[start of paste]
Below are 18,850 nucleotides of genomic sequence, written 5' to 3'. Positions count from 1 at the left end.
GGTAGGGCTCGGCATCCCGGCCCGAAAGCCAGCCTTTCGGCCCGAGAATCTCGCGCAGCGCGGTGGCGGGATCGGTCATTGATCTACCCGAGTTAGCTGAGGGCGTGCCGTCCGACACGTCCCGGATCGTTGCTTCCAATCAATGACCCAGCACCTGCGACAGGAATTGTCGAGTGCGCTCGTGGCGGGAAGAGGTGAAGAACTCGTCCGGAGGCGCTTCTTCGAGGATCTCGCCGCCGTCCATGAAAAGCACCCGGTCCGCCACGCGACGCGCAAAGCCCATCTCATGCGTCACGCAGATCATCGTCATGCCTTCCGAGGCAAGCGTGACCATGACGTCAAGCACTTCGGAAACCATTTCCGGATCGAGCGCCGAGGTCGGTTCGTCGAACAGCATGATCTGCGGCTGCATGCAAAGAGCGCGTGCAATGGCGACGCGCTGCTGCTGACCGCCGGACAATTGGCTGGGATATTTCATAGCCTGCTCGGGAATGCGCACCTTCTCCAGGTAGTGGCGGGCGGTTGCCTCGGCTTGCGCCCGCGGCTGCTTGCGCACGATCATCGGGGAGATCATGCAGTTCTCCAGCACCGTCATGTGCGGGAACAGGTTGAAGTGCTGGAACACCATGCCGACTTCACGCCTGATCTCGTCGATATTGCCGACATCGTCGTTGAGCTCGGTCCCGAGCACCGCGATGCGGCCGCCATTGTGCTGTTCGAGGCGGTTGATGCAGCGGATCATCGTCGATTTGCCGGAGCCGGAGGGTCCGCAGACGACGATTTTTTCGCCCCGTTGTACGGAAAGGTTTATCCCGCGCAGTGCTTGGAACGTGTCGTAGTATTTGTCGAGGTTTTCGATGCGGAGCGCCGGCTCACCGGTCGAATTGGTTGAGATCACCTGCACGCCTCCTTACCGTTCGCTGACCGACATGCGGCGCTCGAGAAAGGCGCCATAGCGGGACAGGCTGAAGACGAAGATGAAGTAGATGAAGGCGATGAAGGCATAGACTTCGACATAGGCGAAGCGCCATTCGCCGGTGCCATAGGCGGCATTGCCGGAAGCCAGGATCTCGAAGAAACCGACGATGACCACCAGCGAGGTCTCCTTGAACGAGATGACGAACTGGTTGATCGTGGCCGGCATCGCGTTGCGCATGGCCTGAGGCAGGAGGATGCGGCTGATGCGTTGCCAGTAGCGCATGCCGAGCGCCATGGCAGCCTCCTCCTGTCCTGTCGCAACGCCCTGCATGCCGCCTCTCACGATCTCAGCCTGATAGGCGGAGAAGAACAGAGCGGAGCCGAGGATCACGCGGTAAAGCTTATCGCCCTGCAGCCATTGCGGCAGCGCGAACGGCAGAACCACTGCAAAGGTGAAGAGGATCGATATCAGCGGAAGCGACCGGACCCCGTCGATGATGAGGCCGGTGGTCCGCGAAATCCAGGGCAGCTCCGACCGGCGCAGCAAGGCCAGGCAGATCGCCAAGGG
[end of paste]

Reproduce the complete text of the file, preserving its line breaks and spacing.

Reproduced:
Below are 18,850 nucleotides of genomic sequence, written 5' to 3'. Positions count from 1 at the left end.
GGTAGGGCTCGGCATCCCGGCCCGAAAGCCAGCCTTTCGGCCCGAGAATCTCGCGCAGCGCGGTGGCGGGATCGGTCATTGATCTACCCGAGTTAGCTGAGGGCGTGCCGTCCGACACGTCCCGGATCGTTGCTTCCAATCAATGACCCAGCACCTGCGACAGGAATTGTCGAGTGCGCTCGTGGCGGGAAGAGGTGAAGAACTCGTCCGGAGGCGCTTCTTCGAGGATCTCGCCGCCGTCCATGAAAAGCACCCGGTCCGCCACGCGACGCGCAAAGCCCATCTCATGCGTCACGCAGATCATCGTCATGCCTTCCGAGGCAAGCGTGACCATGACGTCAAGCACTTCGGAAACCATTTCCGGATCGAGCGCCGAGGTCGGTTCGTCGAACAGCATGATCTGCGGCTGCATGCAAAGAGCGCGTGCAATGGCGACGCGCTGCTGCTGACCGCCGGACAATTGGCTGGGATATTTCATAGCCTGCTCGGGAATGCGCACCTTCTCCAGGTAGTGGCGGGCGGTTGCCTCGGCTTGCGCCCGCGGCTGCTTGCGCACGATCATCGGGGAGATCATGCAGTTCTCCAGCACCGTCATGTGCGGGAACAGGTTGAAGTGCTGGAACACCATGCCGACTTCACGCCTGATCTCGTCGATATTGCCGACATCGTCGTTGAGCTCGGTCCCGAGCACCGCGATGCGGCCGCCATTGTGCTGTTCGAGGCGGTTGATGCAGCGGATCATCGTCGATTTGCCGGAGCCGGAGGGTCCGCAGACGACGATTTTTTCGCCCCGTTGTACGGAAAGGTTTATCCCGCGCAGTGCTTGGAACGTGTCGTAGTATTTGTCGAGGTTTTCGATGCGGAGCGCCGGCTCACCGGTCGAATTGGTTGAGATCACCTGCACGCCTCCTTACCGTTCGCTGACCGACATGCGGCGCTCGAGAAAGGCGCCATAGCGGGACAGGCTGAAGACGAAGATGAAGTAGATGAAGGCGATGAAGGCATAGACTTCGACATAGGCGAAGCGCCATTCGCCGGTGCCATAGGCGGCATTGCCGGAAGCCAGGATCTCGAAGAAACCGACGATGACCACCAGCGAGGTCTCCTTGAACGAGATGACGAACTGGTTGATCGTGGCCGGCATCGCGTTGCGCATGGCCTGAGGCAGGAGGATGCGGCTGATGCGTTGCCAGTAGCGCATGCCGAGCGCCATGGCAGCCTCCTCCTGTCCTGTCGCAACGCCCTGCATGCCGCCTCTCACGATCTCAGCCTGATAGGCGGAGAAGAACAGAGCGGAGCCGAGGATCACGCGGTAAAGCTTATCGCCCTGCAGCCATTGCGGCAGCGCGAACGGCAGAACCACTGCAAAGGTGAAGAGGATCGATATCAGCGGAAGCGACCGGACCCCGTCGATGATGAGGCCGGTGGTCCGCGAAATCCAGGGCAGCTCCGACCGGCGCAGCAAGGCCAGGCAGATCGCCAAGGG